Children and adults in parallel worlds

The scene is familiar to anyone working in social care. It’s 11pm
on a school night, and the eight year old is still up, gazing at
murder and mayhem on the television while his younger brother is
slumped asleep, fully dressed, next to him on the settee.

Recent research on sleep patterns illustrates a pressing
contemporary problem. We have ever-increasing amounts of
information about what is or isn’t good for children. Yet, the
grain of family life seems to militate against putting much of it
into practice.

Jim Horne, an expert in sleep deprivation at Loughborough
University, says up to two-thirds of children are getting
insufficient sleep, missing out on up to 4,500 hours by their
seventh birthday.

The findings, published last week, reveal that far fewer parents
read a bedtime story than in previous generations. Children are now
falling asleep in bedrooms, which are stocked with computers and
televisions, with their hand on the mouse or remote control.

Horne says: “Adequate night-time sleep is just as important as
healthy eating and regular exercise for children to develop.”

Still, one in four parents in work have children who sleep fewer
than the recommended six to eight hours for an adult. Neglect?

Or perhaps a conflict of needs? The child who goes to bed at a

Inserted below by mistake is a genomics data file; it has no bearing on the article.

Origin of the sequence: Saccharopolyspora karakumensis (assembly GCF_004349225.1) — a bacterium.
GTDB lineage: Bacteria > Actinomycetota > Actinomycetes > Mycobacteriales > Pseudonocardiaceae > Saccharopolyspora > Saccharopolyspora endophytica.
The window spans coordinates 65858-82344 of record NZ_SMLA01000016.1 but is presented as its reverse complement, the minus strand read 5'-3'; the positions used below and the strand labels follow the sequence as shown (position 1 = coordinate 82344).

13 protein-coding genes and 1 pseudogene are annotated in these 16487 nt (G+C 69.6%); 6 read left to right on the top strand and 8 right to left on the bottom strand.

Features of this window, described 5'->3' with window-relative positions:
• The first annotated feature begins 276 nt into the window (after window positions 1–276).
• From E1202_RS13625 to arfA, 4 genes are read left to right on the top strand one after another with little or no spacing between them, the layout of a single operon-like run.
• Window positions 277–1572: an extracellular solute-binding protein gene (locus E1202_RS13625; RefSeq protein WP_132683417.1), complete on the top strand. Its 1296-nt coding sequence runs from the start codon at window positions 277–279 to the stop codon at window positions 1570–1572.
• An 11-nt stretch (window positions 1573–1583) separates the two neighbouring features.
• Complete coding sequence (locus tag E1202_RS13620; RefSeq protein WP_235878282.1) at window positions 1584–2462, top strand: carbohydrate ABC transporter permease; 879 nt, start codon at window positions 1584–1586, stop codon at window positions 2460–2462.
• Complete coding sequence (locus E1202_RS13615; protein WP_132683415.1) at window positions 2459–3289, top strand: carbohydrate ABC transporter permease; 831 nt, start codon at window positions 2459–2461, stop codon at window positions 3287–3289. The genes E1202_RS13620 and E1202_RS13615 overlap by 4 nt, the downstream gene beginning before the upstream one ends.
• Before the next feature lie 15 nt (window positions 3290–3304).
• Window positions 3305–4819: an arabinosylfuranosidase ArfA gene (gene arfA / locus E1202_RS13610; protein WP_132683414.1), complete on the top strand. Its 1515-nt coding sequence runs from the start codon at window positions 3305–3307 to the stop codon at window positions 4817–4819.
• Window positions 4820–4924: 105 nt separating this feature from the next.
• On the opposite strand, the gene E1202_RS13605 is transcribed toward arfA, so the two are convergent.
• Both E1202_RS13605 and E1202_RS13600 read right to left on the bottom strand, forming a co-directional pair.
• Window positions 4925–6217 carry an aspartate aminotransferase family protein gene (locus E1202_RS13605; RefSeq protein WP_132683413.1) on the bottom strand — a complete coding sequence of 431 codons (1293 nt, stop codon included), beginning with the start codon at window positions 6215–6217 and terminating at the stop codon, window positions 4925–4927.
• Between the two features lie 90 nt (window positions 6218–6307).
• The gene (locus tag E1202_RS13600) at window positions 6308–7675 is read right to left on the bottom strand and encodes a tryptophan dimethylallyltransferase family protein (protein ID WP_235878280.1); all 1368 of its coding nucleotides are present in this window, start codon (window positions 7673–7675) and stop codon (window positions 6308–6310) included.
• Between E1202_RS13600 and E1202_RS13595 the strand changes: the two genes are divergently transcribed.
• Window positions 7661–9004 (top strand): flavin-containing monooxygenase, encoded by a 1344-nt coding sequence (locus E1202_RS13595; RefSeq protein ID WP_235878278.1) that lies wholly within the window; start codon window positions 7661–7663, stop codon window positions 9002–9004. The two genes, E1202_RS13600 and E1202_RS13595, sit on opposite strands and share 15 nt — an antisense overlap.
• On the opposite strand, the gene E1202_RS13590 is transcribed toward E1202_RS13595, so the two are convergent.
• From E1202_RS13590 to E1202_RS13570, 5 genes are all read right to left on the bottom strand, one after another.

reasonable time may also be the son or daughter who rarely sees a
parent, late home from the office.

What is truly disturbing about this study is that it highlights the
way in which children and adults under the same roof are
increasingly living lives on parallel tracks which, apparently,
intersect only rarely. Meals together? Not often. Conversation?
Only when the telly is broken. The ritual of saying goodnight
replaced by a drift towards bed. Children bringing up themselves –
even in average income homes.

According to figures published for May’s missing persons awareness
month, an initiative of eight organisations including the Salvation
Army, 210,000 people are reported missing each year, while many
more move out of the family circle by accident or design.

Of course, people permanently turn their backs on families for 101
reasons – among them divorce and the impact of step-parents.

Perhaps, though, the final goodbye is made very much easier when
the roots are already loosened in childhood by the kind of domestic
non-routine which increasingly seems to mark modern family life.

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